These are the views of John Gillespie (ex Chief Information Officer of Amnesty International); they do not necessarily represent the views of Five Oaks Consulting. You can reach John at email@example.com
Are people more inventive when they come together?
Back in 2013, Marissa Mayer the then CEO of Yahoo banned working from home. As she said at the time “People are more collaborative, more inventive when people come together.” She provoked a great deal of resistance in Yahoo and ignited a simmering debate that rolls on to this day.
Marissa Mayer made her announcement soon after I arrived at Amnesty International. We were embarking on a major transformation to decentralize our operation from a single office in London to a network of 16 offices around the globe. Amnesty also reduced its office space in London and encouraged staff to work from home. We had to make remote working work. As CIO I was responsible for putting in the technology – that turned out to be the straightforward part.
Now I am
inclined to agree with Marissa. We are social animals and remote working is not
natural. We build relationships with the people we rub shoulder with every day.
Like our colleagues or not, over time we find ways of working together. The
timely snippets of advice (or criticism) from colleagues keep us on track.
Remote working loses the human contact that is necessary for good teamwork,
cohesive organizational culture and personal growth.
Managing a distributed team poses some challenges
Whatever we may think, distributed teams have become a part of INGOs structure. They may be necessary for inclusiveness, but they may not be effective. The recent upheaval facing Amnesty International that Tosca has written about here was certainly exacerbated by a distributed organisation that lacked cultural cohesion.
is the reality of management. Most of the time as a manager, I really don’t
know how long it will take a person to complete a task. I assign work and I
track progress. If a person is struggling, I give them support and more time.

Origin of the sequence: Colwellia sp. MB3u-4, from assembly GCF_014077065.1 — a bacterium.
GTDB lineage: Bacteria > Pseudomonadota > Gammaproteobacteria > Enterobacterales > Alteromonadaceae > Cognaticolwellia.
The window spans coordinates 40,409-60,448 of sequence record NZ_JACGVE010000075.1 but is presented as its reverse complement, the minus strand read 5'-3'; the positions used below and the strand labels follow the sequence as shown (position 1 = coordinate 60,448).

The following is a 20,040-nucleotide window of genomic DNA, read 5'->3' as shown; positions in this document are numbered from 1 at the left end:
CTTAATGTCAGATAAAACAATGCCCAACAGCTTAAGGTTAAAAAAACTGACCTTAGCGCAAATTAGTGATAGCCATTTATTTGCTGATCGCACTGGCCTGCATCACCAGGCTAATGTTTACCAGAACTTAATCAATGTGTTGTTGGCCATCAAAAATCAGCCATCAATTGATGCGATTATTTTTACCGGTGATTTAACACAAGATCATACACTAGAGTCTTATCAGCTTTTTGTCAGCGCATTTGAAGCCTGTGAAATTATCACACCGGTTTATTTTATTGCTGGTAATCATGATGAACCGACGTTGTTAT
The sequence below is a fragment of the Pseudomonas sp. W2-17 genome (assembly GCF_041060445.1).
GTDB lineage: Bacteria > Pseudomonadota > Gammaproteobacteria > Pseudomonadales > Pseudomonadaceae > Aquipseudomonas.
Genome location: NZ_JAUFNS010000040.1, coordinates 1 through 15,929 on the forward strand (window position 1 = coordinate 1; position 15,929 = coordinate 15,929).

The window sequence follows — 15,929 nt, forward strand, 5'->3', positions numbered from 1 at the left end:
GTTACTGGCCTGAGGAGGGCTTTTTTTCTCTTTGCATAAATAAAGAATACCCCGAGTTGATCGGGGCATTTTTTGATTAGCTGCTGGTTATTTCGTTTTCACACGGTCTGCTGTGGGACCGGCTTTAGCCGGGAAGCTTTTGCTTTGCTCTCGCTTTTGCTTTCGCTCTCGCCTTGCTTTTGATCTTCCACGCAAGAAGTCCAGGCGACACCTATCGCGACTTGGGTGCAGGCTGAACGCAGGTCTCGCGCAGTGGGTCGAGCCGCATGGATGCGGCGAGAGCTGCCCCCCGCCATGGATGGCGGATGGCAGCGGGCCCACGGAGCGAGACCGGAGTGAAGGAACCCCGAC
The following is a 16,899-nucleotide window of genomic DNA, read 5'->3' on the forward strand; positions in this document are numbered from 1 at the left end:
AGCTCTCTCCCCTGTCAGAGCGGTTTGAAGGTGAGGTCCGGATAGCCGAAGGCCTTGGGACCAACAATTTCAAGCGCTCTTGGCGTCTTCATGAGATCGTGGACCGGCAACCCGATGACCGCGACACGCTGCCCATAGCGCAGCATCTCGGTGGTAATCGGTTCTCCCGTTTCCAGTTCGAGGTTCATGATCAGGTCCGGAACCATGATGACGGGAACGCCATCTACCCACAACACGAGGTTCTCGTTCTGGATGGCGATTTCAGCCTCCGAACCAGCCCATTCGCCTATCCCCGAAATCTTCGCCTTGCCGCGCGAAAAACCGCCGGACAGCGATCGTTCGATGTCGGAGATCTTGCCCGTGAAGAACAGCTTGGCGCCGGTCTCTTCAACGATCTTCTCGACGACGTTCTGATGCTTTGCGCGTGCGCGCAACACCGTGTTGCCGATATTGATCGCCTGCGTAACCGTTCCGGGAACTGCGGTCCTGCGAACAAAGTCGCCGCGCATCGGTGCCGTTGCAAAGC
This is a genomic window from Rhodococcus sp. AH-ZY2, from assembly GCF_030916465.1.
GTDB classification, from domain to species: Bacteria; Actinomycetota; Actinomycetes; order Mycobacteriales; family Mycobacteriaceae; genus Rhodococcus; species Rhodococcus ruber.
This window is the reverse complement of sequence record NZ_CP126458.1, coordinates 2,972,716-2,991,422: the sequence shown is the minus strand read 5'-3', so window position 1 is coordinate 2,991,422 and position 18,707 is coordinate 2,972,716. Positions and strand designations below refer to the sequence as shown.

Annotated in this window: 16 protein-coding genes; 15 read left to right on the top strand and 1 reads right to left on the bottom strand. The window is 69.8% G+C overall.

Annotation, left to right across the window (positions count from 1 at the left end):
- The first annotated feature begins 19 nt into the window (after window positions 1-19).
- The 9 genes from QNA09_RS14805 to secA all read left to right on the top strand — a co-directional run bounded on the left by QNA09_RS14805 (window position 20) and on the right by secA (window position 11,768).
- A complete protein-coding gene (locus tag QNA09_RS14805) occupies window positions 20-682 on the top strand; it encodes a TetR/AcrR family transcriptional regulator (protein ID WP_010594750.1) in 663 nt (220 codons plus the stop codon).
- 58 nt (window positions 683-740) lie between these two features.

If they are cruising, I give them more responsibility. This is so much harder
if you don’t have regular human contact.
So what to do?
sometimes remote working the only way of running a team with the right
expertise. So, what can you do?
establish good meeting discipline. I insist on regular weekly meetings with the
team. Don’t miss them. I make sure everyone participates and I don’t let people
slip below the radar. Meetings become more important not less.
Agree on a
communication technology across the whole team. It doesn’t really matter if you
choose Slack, or Microsoft Teams, or Facebook Workplace, or whatever is
currently fashionable. Choose one and insist everyone uses it. I believe that
video conferencing makes people more ‘present’ and is much more effective than
I find you
can get reasonable visibility of workload and individual performance by
selecting a project management method and a good project management tool.
Trello or Microsoft Planner work well for agile teams. If a person is stuck on
the same task, or appears much less productive than their colleagues, they are
either struggling or loafing. You can intervene before the behaviour becomes
Now I have
never bought into the argument that a person can work anywhere. The work we do
need focus and concentration, or at the very least space to make a phone call
uninterrupted. Make sure everyone has a quiet workplace and a reliable internet
connection. Only a couple of years back one of my team members complained that
he found it hard to work at home because he didn’t have an internet connection.
Remote working was suspended until a good broadband connection was installed.
Another colleague always appears on conference calls sitting on a sofa. Call me
old fashioned but I don’t know how you can work without a desk for your notes
It’s as much about the environment as about the tech
conferencing is not hard. Everyone likes to blame the software; in my
experience it is not the software. You need a quiet space, good lighting, and a
fast internet connection. If you have a poor internet connection and lots of
background noise, there is nothing Skype can do for you. No one has ever had a
good VC from a coffee shop, or worse an airport departure lounge. That might be
necessary on occasion but if it becomes a norm you are going to be forever
plagued by interruptions and lack of focus on the matter at hand.
need to remember that remote working isn’t for everyone and needs to be
embarked upon with care. Some people find it is easier to focus when they are
by themselves, some don’t. Some people find it just too tempting to skip work.
Even with all the technology and process and meetings, for some projects and
some people, remote working really doesn’t work and a physical hub, an office,
is a necessity. Beware of progressing with remote work policies too quickly; reversing
a remote working policy, as Marissa Mayer found out, really is hard work.